MOVING FOUR YEAR AVERAGE, AFTER EXPENSES, RATES OF RETURN

MOVING FOUR YEAR ANNUALIZED, AFTER EXPENSES, RATES OF RETURN

Morton Abramson
email address: abramson@mathstat.yorku.ca
Department of Mathematics and Statistics 416 736 5250.
York University
 

                             A            B              C            D             E            F

                                                     AVERAGES      AVERAGES    ADJUSTMENTS  ADJUSTMENTS
                                                       UNDER       ACTUALLY    TO PAYMENTS  TO PAYMENTS
                                                        NEW          USED    (in foll. period)   (in following period)
                                                     PROPOSAL                     UNDER       ACTUALLY
                                                                                   NEW          USED
                                                    Annualized                  PROPOSAL
                                                    equivalent                 what would
                                                     constant                   have been
                                     Accumulated     effective               (for comparison
                                     value with      rate per                     only)
                                     interest at     period to
                                       end of         end of      Arithmetic
                           Actual     period of    period of $1    average
                           After     $1 invested    invested at   of actual
                          Expenses  at beginning     beginning     returns      Adjusted      Adjusted
Period                    Pension      of 4th         of 4th       for the      increase      increase
number    Period            Fund      preceding     preceding       4 year     to pension    to pension
                            Rate       period.        period        period      payments      payments
  0
  1   Jul171toJun301972   10.4000%
  2   Jul172toJun301973   -2.9350%
  3   Jul173toJun301974   -3.8130%
  4   Jul174toJun301975   10.5590%      $1.14         3.3203%      3.5528%       0.0000%      0.0000%
  5   Jul175toJun301976   5.5420%       $1.09         2.1644%      2.3383%       0.0000%      0.0000%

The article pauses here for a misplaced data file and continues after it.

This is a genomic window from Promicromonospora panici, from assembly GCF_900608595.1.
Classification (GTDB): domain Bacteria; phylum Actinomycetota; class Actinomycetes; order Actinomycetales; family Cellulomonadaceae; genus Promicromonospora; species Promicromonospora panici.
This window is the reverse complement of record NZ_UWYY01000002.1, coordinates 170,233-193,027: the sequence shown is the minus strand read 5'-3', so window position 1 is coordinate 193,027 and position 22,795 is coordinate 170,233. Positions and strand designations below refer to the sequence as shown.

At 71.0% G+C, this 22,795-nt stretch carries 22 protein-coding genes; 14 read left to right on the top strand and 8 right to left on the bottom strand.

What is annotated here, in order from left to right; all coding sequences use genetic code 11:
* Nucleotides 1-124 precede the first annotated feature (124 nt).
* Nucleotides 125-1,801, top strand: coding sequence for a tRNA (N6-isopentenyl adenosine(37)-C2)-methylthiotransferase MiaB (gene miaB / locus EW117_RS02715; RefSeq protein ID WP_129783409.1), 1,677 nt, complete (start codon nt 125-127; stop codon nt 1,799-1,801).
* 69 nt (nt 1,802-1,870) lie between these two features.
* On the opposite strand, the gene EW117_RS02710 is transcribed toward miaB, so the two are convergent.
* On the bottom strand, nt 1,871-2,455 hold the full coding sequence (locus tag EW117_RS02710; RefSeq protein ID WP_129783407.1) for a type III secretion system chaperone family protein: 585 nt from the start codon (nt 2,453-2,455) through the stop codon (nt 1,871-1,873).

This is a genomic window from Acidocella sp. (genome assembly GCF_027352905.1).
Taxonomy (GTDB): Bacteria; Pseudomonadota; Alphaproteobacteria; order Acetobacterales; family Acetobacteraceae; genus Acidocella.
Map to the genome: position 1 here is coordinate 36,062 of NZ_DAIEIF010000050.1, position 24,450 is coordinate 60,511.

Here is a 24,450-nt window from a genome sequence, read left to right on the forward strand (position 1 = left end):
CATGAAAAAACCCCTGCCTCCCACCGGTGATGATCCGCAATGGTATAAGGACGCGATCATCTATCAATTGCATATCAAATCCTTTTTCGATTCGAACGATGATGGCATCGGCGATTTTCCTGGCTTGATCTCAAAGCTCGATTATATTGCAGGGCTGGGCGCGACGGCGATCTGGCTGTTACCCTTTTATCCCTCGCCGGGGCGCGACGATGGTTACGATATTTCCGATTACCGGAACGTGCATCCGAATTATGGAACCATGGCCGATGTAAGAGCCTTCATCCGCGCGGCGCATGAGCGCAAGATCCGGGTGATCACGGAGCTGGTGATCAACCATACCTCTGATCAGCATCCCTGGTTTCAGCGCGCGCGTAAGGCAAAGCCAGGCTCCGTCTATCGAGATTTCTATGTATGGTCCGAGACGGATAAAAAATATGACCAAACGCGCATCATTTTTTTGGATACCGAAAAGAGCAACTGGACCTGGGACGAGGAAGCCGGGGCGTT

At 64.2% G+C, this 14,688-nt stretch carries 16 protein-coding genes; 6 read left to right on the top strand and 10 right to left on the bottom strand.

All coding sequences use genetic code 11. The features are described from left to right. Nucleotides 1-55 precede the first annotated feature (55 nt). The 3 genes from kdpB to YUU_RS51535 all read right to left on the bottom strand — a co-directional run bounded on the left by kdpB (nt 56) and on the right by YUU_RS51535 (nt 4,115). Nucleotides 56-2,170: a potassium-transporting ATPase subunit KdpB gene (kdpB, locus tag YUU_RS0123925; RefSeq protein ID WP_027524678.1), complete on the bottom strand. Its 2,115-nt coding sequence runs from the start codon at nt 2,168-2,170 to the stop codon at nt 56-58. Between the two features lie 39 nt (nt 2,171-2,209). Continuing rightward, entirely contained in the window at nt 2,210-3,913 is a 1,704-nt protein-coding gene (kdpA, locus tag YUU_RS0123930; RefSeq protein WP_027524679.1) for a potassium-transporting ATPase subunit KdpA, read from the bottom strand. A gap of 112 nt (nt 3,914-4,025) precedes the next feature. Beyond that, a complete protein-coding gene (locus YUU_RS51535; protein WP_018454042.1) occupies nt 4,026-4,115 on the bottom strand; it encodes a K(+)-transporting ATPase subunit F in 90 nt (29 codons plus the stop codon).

6   Jul176toJun301977   7.2980%       $1.20         4.7567%      4.8965%       0.0000%      0.0000%
  7   Jul177toJun301978   10.8602%      $1.39         8.5417%      8.5648%       2.3978%      2.4196%
  8   Jul178toJun301979   21.1175%      $1.52        11.0452%      11.2044%      4.7596%      4.9098%
  9   Jul179toJun301980   15.1890%      $1.66        13.5001%      13.6162%      7.0756%      7.1851%
  10  Jul180toJun301981   11.8784%      $1.73        14.6925%      14.7613%      8.2005%      8.2654%
  11  Jul181toJun301982   -5.6220%      $1.47        10.1688%      10.6407%      3.9329%      4.3780%
  12  Jul182toDec311982   25.8010%      $1.53        11.2188%      11.8116%      4.9234%      5.4826%
  13  Jan183toDec311983   19.5973%      $1.59        12.2679%      12.9137%      5.9131%      6.5223%
  14  Jan184toDec311984   7.8471%       $1.53        11.2426%      11.9059%      4.9459%      5.5716%
  15  Jan185toDec311985   23.5085%      $2.00        18.9810%      19.1885%     12.2462%      12.4420%
  16  Jan186toDec311986   14.1153%      $1.82        16.1162%      16.2671%      9.5435%      9.6859%
  17  Jan187toDec311987   4.7558%       $1.59        12.3329%      12.5567%      5.9744%      6.1855%    
  18  Jan188toDec311988   10.9729%      $1.64        13.1381%      13.3381%      6.7341%      6.9228%    
  19  Jan189toDec311989   14.7895%      $1.52        11.0862%      11.1584%      4.7983%      4.8664%    
  20  Jan190toDec311990   0.0725%       $1.34         7.4986%      7.6477%       1.4138%      1.5544%     
  21  Jan191toDec311991   17.8581%      $1.50        10.7129%      10.9233%      4.4462%      4.6446%   
  22  Jan192toDec311992   7.3571%       $1.45         9.7999%      10.0193%      3.5848%      3.7918%    
  23  Jan193toDec311993   21.1404%      $1.53        11.2880%      11.6070%      4.9887%      5.2896%    
  24  Jan194toDec311994   -1.1628%      $1.51        10.9430%      11.2982%      4.6632%      4.9983%    
  25  Jan195toDec311995   15.8261%      $1.49        10.4617%      10.7902%      4.2091%      4.5191%    
                                                                                                         
                             A            B              C            D             E            F      

INDEXING PENSION PAYMENTS

In accordance with the plan, retiree pensions are adjusted upwards if the average of the Fund rates of return in the four preceding years is above 6%.The pensions are never reduced,even in the event that this average is less than 6%. This is why the employer contribution to the member's money purchase account (since Jan. 1992) is 103%. The 3% is to provide a sfeguard against reduction of benefits.

AVERAGE OF THE FUND RATES OF RETURN IN THE FOUR PRECEDING YEARS

There is no formula in the plan for calculation of this Average. In practise this AVERAGE of the Fund rates of return is taken by the Actuary as the SIMPLE ARITHMETIC MEAN.
For example, for the 4 years from Jan.1 1992 to Dec. 31 1995, the actual rates of return (column A) are
                          column A
                   1992   7.3571%
                   1993   21.1404%
                   1994   -1.1628%
                   1995   15.8261%

The Arithmetic mean is then (7.3571+21.1404-1.1628+15.8261)/4 = 10.7902% (See column D)

ADJUSTMENT RATE TO THE PENSION PAYMENT

In the Pension Plan the adjustment rate R is given by the formula
R = (((1+A)/(1+.06))-1)x100%.

where A is theAVERAGE of the Fund rates of return in the preceding 4 years.
To understand how this formula is obtained consider the following: